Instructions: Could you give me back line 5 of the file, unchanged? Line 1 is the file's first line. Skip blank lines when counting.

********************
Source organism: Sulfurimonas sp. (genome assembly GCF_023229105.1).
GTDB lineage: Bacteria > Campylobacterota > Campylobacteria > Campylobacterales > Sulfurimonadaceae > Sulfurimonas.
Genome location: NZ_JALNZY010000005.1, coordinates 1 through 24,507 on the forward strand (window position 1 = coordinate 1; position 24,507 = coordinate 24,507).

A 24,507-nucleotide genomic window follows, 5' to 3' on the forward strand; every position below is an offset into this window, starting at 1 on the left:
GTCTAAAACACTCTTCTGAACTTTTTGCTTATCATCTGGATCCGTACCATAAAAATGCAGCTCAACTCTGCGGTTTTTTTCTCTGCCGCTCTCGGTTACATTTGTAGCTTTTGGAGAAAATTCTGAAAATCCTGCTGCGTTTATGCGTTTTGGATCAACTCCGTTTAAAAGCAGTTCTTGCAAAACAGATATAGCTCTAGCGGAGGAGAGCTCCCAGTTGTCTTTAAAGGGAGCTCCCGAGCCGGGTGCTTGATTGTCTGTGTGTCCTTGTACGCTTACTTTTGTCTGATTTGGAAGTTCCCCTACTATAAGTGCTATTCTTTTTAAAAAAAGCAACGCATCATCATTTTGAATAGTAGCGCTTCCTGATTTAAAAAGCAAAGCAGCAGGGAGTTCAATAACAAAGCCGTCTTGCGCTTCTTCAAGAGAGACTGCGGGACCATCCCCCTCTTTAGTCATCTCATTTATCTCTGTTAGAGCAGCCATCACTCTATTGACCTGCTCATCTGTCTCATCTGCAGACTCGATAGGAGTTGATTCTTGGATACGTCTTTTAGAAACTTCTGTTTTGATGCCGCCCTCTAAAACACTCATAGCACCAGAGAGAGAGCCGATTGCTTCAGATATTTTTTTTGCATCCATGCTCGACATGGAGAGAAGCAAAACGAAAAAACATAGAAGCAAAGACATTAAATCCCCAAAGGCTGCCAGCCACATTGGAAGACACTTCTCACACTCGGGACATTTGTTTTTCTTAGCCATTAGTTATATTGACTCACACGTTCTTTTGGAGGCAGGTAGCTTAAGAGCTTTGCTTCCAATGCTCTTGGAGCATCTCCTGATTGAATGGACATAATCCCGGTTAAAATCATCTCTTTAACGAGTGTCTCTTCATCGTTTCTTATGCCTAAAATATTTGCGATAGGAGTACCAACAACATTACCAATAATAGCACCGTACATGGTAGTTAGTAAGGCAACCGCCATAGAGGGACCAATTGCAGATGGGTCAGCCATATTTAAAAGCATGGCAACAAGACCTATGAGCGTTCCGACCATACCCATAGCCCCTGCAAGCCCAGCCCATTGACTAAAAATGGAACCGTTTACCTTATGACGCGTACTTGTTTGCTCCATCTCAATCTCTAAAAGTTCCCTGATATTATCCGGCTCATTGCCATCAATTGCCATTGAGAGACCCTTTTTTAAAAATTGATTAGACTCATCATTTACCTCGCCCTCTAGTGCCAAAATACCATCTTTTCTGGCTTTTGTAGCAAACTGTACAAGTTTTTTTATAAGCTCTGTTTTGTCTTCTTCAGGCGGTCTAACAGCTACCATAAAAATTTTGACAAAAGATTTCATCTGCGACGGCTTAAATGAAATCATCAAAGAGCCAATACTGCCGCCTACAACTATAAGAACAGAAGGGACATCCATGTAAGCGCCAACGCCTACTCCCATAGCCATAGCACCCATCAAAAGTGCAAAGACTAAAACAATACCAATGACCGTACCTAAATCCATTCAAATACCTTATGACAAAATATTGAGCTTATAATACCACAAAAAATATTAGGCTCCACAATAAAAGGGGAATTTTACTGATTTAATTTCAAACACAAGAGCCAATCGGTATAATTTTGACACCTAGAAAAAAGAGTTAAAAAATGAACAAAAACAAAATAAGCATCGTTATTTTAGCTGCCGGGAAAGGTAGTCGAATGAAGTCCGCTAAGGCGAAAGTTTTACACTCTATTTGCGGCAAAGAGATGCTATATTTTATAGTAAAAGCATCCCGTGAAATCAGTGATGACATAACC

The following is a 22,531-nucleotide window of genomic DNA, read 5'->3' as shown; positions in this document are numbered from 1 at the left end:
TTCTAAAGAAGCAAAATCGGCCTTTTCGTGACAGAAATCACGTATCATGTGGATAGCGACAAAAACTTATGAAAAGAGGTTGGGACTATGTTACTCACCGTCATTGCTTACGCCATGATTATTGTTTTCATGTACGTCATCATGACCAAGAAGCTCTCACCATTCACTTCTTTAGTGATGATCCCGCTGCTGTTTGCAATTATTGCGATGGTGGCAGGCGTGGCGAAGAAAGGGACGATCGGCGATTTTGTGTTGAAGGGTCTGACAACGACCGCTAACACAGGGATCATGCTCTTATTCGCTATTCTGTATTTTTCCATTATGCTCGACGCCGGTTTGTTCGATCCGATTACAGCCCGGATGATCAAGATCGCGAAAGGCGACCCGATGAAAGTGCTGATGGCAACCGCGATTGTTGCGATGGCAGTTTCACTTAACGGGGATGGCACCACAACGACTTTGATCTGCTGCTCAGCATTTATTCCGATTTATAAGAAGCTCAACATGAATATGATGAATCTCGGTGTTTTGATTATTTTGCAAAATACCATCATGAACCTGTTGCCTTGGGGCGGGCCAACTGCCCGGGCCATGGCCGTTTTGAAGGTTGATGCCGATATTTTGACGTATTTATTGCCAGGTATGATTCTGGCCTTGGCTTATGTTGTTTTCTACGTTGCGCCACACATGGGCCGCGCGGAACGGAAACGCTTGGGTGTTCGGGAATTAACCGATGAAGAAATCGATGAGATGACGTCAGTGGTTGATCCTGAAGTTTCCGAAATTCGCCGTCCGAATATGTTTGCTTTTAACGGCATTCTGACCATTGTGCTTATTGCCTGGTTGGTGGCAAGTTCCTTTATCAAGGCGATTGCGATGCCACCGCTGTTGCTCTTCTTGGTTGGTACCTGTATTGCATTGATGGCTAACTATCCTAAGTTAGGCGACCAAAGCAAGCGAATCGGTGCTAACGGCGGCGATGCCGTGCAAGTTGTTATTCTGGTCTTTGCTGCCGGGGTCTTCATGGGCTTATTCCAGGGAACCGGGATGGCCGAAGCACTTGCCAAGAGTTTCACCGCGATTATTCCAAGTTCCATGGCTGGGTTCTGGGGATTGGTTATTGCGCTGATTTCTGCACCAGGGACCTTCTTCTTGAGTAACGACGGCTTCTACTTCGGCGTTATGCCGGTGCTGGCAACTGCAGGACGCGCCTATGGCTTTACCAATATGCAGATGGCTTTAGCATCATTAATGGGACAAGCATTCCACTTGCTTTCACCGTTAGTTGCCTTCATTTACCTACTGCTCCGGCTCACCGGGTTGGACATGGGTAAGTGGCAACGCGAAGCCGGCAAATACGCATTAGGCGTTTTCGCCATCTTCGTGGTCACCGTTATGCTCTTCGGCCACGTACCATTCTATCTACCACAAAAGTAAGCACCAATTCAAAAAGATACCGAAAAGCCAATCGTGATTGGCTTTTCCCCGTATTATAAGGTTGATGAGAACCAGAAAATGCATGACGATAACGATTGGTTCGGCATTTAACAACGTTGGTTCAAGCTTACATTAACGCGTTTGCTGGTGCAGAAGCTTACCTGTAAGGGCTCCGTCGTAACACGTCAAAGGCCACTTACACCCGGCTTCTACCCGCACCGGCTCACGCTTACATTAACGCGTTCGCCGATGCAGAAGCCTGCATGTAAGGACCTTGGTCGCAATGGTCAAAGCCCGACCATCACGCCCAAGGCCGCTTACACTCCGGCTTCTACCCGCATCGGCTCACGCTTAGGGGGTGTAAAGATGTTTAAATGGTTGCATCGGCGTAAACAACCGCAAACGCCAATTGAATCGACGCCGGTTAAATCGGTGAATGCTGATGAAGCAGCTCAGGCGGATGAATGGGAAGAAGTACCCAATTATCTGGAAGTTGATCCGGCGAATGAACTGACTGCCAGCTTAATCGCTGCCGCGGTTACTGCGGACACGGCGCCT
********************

GTCTAAAACACTCTTCTGAACTTTTTGCTTATCATCTGGATCCGTACCATAAAAATGCAGCTCAACTCTGCGGTTTTTTTCTCTGCCGCTCTCGGTTACATTTGTAGCTTTTGGAGAAAATTCTGAAAATCCTGCTGCGTTTATGCGTTTTGGATCAACTCCGTTTAAAAGCAGTTCTTGCAAAACAGATATAGCTCTAGCGGAGGAGAGCTCCCAGTTGTCTTTAAAGGGAGCTCCCGAGCCGGGTGCTTGATTGTCTGTGTGTCCTTGTACGCTTACTTTTGTCTGATTTGGAAGTTCCCCTACTATAAGTGCTATTCTTTTTAAAAAAAGCAACGCATCATCATTTTGAATAGTAGCGCTTCCTGATTTAAAAAGCAAAGCAGCAGGGAGTTCAATAACAAAGCCGTCTTGCGCTTCTTCAAGAGAGACTGCGGGACCATCCCCCTCTTTAGTCATCTCATTTATCTCTGTTAGAGCAGCCATCACTCTATTGACCTGCTCATCTGTCTCATCTGCAGACTCGATAGGAGTTGATTCTTGGATACGTCTTTTAGAAACTTCTGTTTTGATGCCGCCCTCTAAAACACTCATAGCACCAGAGAGAGAGCCGATTGCTTCAGATATTTTTTTTGCATCCATGCTCGACATGGAGAGAAGCAAAACGAAAAAACATAGAAGCAAAGACATTAAATCCCCAAAGGCTGCCAGCCACATTGGAAGACACTTCTCACACTCGGGACATTTGTTTTTCTTAGCCATTAGTTATATTGACTCACACGTTCTTTTGGAGGCAGGTAGCTTAAGAGCTTTGCTTCCAATGCTCTTGGAGCATCTCCTGATTGAATGGACATAATCCCGGTTAAAATCATCTCTTTAACGAGTGTCTCTTCATCGTTTCTTATGCCTAAAATATTTGCGATAGGAGTACCAACAACATTACCAATAATAGCACCGTACATGGTAGTTAGTAAGGCAACCGCCATAGAGGGACCAATTGCAGATGGGTCAGCCATATTTAAAAGCATGGCAACAAGACCTATGAGCGTTCCGACCATACCCATAGCCCCTGCAAGCCCAGCCCATTGACTAAAAATGGAACCGTTTACCTTATGACGCGTACTTGTTTGCTCCATCTCAATCTCTAAAAGTTCCCTGATATTATCCGGCTCATTGCCATCAATTGCCATTGAGAGACCCTTTTTTAAAAATTGATTAGACTCATCATTTACCTCGCCCTCTAGTGCCAAAATACCATCTTTTCTGGCTTTTGTAGCAAACTGTACAAGTTTTTTTATAAGCTCTGTTTTGTCTTCTTCAGGCGGTCTAACAGCTACCATAAAAATTTTGACAAAAGATTTCATCTGCGACGGCTTAAATGAAATCATCAAAGAGCCAATACTGCCGCCTACAACTATAAGAACAGAAGGGACATCCATGTAAGCGCCAACGCCTACTCCCATAGCCATAGCACCCATCAAAAGTGCAAAGACTAAAACAATACCAATGACCGTACCTAAATCCATTCAAATACCTTATGACAAAATATTGAGCTTATAATACCACAAAAAATATTAGGCTCCACAATAAAAGGGGAATTTTACTGATTTAATTTCAAACACAAGAGCCAATCGGTATAATTTTGACACCTAGAAAAAAGAGTTAAAAAATGAACAAAAACAAAATAAGCATCGTTATTTTAGCTGCCGGGAAAGGTAGTCGAATGAAGTCCGCTAAGGCGAAAGTTTTACACTCTATTTGCGGCAAAGAGATGCTATATTTTATAGTAAAAGCATCCCGTGAAATCAGTGATGACATAACC